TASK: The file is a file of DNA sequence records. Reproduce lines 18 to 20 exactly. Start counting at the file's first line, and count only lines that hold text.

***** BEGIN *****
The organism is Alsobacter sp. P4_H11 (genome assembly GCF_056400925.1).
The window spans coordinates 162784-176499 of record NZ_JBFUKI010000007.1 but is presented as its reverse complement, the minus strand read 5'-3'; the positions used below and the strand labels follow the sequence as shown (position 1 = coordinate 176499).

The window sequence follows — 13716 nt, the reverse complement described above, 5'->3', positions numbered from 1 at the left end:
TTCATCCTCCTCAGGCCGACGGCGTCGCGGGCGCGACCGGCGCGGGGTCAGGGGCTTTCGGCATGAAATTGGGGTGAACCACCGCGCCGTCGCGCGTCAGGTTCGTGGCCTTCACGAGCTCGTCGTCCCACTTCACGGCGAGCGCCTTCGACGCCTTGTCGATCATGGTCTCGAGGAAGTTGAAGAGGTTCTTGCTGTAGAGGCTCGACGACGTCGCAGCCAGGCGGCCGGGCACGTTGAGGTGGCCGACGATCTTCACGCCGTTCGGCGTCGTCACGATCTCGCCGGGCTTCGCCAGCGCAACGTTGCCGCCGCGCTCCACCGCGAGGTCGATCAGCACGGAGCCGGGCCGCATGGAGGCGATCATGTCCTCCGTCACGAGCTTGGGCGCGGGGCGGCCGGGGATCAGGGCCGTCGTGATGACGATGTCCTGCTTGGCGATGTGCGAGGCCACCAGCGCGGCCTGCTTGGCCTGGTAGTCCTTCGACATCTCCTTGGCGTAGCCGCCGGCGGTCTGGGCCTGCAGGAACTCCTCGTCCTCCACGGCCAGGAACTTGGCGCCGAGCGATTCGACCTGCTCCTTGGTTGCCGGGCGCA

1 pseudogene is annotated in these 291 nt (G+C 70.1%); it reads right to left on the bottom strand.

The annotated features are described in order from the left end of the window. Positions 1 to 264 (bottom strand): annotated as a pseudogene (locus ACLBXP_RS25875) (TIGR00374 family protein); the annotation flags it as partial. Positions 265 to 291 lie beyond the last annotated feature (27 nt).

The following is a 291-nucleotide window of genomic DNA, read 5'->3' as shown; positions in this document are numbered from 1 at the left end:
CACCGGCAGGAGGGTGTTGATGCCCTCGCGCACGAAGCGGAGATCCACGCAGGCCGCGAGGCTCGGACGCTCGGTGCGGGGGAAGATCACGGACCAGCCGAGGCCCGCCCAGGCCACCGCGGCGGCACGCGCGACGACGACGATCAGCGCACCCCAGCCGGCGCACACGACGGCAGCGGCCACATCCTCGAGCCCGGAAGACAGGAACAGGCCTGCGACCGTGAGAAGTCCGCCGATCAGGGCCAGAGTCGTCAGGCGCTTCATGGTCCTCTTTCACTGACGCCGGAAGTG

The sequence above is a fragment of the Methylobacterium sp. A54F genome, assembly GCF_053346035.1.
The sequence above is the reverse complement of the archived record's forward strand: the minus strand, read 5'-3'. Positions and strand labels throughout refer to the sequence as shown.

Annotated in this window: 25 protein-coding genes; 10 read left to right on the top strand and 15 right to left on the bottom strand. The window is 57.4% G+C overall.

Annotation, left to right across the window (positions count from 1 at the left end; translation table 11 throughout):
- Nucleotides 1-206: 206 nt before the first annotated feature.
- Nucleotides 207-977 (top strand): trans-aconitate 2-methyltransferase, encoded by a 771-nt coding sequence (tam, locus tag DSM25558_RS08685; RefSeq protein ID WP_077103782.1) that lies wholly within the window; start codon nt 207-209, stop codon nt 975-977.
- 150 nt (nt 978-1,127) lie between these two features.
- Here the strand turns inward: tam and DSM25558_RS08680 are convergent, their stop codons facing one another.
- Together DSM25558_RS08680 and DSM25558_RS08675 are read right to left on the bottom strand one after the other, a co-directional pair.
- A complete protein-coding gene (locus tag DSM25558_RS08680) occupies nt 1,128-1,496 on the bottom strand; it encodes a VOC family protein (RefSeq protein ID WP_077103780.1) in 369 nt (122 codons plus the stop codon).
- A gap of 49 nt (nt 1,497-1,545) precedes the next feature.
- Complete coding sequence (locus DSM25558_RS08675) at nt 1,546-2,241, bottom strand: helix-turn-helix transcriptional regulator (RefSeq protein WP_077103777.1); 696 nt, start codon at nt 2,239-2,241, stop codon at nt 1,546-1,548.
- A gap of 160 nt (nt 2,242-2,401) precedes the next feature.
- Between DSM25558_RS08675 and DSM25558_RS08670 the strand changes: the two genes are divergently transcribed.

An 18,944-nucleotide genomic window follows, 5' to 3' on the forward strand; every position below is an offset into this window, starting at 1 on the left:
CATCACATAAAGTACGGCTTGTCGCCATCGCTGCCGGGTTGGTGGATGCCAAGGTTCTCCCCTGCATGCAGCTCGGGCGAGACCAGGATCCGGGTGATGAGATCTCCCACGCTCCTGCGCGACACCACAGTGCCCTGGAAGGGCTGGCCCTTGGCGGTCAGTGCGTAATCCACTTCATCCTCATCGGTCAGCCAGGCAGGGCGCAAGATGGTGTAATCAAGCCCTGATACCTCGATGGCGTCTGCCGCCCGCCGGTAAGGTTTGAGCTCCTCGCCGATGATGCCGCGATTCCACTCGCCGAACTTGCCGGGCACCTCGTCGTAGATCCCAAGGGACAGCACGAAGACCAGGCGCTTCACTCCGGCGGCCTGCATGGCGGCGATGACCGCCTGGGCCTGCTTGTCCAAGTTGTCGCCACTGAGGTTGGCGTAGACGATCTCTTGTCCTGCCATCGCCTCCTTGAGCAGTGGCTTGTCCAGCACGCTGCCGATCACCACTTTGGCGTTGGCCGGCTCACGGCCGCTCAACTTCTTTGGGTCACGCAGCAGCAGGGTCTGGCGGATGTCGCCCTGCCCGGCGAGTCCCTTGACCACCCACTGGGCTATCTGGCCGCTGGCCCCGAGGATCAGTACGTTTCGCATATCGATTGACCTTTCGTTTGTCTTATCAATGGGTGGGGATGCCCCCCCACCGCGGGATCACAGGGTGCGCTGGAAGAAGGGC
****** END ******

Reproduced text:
- A complete protein-coding gene (locus tag DSM25558_RS08680) occupies nt 1,128-1,496 on the bottom strand; it encodes a VOC family protein (RefSeq protein ID WP_077103780.1) in 369 nt (122 codons plus the stop codon).
- A gap of 49 nt (nt 1,497-1,545) precedes the next feature.
- Complete coding sequence (locus DSM25558_RS08675) at nt 1,546-2,241, bottom strand: helix-turn-helix transcriptional regulator (RefSeq protein WP_077103777.1); 696 nt, start codon at nt 2,239-2,241, stop codon at nt 1,546-1,548.